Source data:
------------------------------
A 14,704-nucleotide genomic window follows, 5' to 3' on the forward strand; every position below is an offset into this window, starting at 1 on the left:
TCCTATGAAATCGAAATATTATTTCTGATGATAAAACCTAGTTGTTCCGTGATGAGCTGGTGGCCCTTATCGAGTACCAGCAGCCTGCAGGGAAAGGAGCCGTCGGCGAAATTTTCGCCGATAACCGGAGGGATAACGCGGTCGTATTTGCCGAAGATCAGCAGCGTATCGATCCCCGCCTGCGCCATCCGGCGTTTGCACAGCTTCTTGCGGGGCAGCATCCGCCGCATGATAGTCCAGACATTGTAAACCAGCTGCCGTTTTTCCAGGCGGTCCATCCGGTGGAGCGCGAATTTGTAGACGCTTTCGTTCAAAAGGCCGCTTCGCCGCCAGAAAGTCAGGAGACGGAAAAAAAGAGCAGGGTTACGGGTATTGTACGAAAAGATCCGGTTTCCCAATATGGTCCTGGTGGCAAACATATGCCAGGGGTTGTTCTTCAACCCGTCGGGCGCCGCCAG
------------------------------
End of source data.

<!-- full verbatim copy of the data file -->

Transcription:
A 14,704-nucleotide genomic window follows, 5' to 3' on the forward strand; every position below is an offset into this window, starting at 1 on the left:
TCCTATGAAATCGAAATATTATTTCTGATGATAAAACCTAGTTGTTCCGTGATGAGCTGGTGGCCCTTATCGAGTACCAGCAGCCTGCAGGGAAAGGAGCCGTCGGCGAAATTTTCGCCGATAACCGGAGGGATAACGCGGTCGTATTTGCCGAAGATCAGCAGCGTATCGATCCCCGCCTGCGCCATCCGGCGTTTGCACAGCTTCTTGCGGGGCAGCATCCGCCGCATGATAGTCCAGACATTGTAAACCAGCTGCCGTTTTTCCAGGCGGTCCATCCGGTGGAGCGCGAATTTGTAGACGCTTTCGTTCAAAAGGCCGCTTCGCCGCCAGAAAGTCAGGAGACGGAAAAAAAGAGCAGGGTTACGGGTATTGTACGAAAAGATCCGGTTTCCCAATATGGTCCTGGTGGCAAACATATGCCAGGGGTTGTTCTTCAACCCGTCGGGCGCCGCCAG